By Dylan Cleaver in Providence
In a candid nod to past failings, former WBO world heavyweight champ Joseph Parker said he has lacked professionalism in his career and his discipline would frequently "go off track".
Trainer Kevin Barry yesterday admitted to being pleasantly surprised at the shape in which Parker turned up to camp in Las Vegas ahead of his fight with Alex Leapai this weekend, having gotten used to seeing a bloated Parker arrive on his doorstep.
"The six years I have been professional I have never kept in shape," said Parker in Providence, Rhode Island, where he is co-main event to the Demetrius Andrade v Maciej Sulecki world WBO middleweight bout.
"In between camps I would go off track with my eating and having fun with my friends."
To celebrate his new three-fight partnership with Eddie Hearn's powerful Matchroom franchise, a deal that will likely be extended as long as he keeps winning, Parker decided to turn over a new leaf.
"I eat more greens," he says with just the hint of a wince. "I never used to eat greens. I hated them. Now I actually enjoy them.
"I'd never actually eaten beetroot, now I like it, it's not bad. It's actually quite good. I used to get my burger, open it and throw it out."
The result? He turned up to work with Barry and could immediately start focusing on upskilling, rather than weight loss.
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"I was ready to go."
The thing that makes Parker look back with some regret was that it wasn't hard to do. When he moved into a new house with his partner Laine and daughters Elizabeth, Shiloh and Michaela, he started working to a strict schedule for the first time.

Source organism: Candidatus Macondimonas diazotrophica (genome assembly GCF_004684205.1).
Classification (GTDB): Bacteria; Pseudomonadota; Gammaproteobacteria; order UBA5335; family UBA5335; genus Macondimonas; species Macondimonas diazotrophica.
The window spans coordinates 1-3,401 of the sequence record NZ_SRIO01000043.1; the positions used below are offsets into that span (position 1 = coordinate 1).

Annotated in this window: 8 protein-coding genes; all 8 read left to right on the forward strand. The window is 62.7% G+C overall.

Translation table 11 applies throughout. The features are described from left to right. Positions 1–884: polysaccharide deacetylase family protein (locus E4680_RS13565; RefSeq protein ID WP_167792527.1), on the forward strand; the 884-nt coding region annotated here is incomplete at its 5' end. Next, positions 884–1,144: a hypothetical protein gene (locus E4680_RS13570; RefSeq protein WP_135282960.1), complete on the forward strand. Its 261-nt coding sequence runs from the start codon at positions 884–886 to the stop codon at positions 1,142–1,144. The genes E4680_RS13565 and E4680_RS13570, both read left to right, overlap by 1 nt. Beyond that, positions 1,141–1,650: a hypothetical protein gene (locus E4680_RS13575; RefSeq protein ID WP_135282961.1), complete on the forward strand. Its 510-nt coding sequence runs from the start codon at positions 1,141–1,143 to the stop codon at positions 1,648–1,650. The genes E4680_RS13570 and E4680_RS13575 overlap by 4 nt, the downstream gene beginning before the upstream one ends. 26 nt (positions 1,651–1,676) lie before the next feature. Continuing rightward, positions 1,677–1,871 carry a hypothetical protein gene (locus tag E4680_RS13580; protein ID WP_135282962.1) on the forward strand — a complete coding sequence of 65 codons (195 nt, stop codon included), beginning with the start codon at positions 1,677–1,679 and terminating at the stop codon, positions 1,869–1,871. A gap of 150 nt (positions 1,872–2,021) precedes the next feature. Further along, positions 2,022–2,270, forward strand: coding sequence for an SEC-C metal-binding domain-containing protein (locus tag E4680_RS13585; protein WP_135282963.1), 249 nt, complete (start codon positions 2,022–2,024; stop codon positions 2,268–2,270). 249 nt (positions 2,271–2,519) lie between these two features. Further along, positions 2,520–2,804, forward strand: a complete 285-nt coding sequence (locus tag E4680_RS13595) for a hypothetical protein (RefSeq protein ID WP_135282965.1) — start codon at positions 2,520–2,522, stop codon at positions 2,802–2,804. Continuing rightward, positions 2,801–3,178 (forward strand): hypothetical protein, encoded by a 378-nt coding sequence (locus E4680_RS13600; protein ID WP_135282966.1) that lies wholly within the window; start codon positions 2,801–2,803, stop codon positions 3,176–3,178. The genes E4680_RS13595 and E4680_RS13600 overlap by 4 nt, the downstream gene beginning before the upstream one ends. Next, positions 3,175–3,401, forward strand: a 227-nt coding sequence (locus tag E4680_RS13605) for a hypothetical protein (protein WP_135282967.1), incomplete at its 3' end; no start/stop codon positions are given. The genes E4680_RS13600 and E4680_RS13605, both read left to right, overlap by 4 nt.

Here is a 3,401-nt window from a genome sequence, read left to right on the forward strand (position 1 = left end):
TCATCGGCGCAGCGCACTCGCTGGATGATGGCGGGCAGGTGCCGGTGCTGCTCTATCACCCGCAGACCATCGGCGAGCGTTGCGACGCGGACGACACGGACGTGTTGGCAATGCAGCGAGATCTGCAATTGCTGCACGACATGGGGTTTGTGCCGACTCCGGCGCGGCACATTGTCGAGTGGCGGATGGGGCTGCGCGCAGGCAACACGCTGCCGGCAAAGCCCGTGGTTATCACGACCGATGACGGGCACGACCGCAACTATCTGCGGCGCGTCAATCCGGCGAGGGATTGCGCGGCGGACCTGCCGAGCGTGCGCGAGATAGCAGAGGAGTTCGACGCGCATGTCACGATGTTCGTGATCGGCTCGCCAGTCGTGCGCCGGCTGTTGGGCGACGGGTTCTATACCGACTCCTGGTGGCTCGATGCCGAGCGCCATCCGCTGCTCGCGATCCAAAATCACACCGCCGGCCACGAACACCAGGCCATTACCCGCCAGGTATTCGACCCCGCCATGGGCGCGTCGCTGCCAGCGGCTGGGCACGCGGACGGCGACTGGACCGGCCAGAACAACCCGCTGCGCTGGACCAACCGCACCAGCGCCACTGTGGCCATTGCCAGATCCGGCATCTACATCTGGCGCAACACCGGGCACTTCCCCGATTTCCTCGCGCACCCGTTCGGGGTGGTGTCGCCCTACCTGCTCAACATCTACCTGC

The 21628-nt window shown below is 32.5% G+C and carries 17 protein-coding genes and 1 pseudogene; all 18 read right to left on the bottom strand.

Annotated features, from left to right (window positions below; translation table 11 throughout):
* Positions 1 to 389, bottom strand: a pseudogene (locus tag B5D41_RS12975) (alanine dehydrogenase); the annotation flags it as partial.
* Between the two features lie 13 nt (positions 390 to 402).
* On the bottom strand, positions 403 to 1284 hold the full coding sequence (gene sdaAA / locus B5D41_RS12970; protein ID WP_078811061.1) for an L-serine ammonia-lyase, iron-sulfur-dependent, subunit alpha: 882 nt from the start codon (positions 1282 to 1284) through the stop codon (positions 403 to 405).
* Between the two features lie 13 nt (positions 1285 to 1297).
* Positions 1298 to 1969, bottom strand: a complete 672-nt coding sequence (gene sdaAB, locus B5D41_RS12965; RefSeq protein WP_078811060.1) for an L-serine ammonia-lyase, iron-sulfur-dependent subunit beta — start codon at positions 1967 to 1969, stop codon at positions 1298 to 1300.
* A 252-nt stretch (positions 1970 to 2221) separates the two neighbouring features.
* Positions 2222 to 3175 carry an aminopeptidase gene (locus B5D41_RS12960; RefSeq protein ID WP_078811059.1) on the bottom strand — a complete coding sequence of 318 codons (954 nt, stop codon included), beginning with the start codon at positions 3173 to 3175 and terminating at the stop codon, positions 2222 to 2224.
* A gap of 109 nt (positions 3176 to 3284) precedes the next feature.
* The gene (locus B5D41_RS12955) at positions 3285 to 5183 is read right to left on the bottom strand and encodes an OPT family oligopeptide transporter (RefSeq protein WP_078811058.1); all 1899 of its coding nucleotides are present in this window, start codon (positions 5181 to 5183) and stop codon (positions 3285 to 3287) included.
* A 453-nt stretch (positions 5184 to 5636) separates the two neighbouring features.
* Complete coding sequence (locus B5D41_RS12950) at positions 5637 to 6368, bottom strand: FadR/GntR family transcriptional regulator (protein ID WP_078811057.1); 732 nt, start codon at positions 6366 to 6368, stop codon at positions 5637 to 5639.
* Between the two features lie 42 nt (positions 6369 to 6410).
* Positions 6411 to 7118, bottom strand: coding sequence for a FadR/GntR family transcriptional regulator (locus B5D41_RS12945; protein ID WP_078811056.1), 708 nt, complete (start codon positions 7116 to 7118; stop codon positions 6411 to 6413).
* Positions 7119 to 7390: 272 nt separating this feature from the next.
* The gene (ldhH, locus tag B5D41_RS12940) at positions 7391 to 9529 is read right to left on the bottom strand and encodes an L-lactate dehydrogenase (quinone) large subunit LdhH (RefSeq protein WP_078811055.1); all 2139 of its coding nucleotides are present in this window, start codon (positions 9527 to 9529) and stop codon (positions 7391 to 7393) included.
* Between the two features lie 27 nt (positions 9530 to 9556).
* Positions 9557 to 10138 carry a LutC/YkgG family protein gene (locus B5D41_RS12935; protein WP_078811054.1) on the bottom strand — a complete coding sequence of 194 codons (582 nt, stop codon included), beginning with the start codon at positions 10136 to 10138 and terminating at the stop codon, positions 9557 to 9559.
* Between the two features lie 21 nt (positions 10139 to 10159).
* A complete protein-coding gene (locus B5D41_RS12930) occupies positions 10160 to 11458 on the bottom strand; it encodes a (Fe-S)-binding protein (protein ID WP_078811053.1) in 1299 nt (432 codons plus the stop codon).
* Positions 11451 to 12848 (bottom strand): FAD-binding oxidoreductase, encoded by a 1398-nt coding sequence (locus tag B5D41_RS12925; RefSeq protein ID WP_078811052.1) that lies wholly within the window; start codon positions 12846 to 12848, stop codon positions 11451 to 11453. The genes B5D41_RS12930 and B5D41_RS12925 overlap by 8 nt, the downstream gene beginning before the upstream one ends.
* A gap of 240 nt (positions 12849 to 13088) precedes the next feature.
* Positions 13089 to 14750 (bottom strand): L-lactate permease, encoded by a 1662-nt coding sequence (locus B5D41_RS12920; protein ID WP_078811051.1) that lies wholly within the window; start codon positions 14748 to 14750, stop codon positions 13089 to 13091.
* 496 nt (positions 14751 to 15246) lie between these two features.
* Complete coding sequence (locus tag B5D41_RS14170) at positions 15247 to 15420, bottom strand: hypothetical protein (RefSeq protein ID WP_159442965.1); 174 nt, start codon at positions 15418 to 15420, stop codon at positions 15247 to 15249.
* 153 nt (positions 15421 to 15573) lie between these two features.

"I was training in the mornings and then playing with the kids. Then I'd train in the evening. It wasn't hard. I've learnt. It's maturity. It's balance."
Parker, 27, insists the new regime wasn't the result of a career wake-up call having lost two fights in succession – a unification bout with Anthony Joshua and a close loss to Dillian Whyte. If that had been the case, he said, he would have learned his lesson after the Joshua fight.
"I lost to Joshua, lost the belt, and went off track again right before the Dillian Whyte fight."
He came into that camp weighing 120kg, which was still 3kg lighter than before his shot at Joshua.
"If I'd come into camp at 112kg it would have been different. I would have been focusing on skills and techniques but instead I came in at 120 – I was fat. It's just a waste of time losing all that weight. It's the wrong focus."
Parker looks trim. He looks relaxed. The late change of opponent from the taller Eric Molina to journeyman Samoan-Australian Leapai has done little to faze him.
He is, even accounting for boxing's hype and bravado, expected to win easily but Parker has recently seen another late replacement, Andy Ruiz Jr, cause a shock when he took Joshua's belts.
"Leapai, even though people say he's not in shape or he's had his time, he's still a dangerous fighter. Heavyweights carry power, no matter what age or how many fights they've had.
"Alex will come forward and load up on big shots. I have to adjust to make sure I don't get hit. I'm going to box and move and break him down. Smash his face. I give him respect because he's stepping in the ring, but now I have to do what I have to do.
"If I could finish in the first 10 seconds I'd love to. I could have a burger ..."
He'll leave the beetroot in.
Dylan Cleaver travelled to the US courtesy of Duco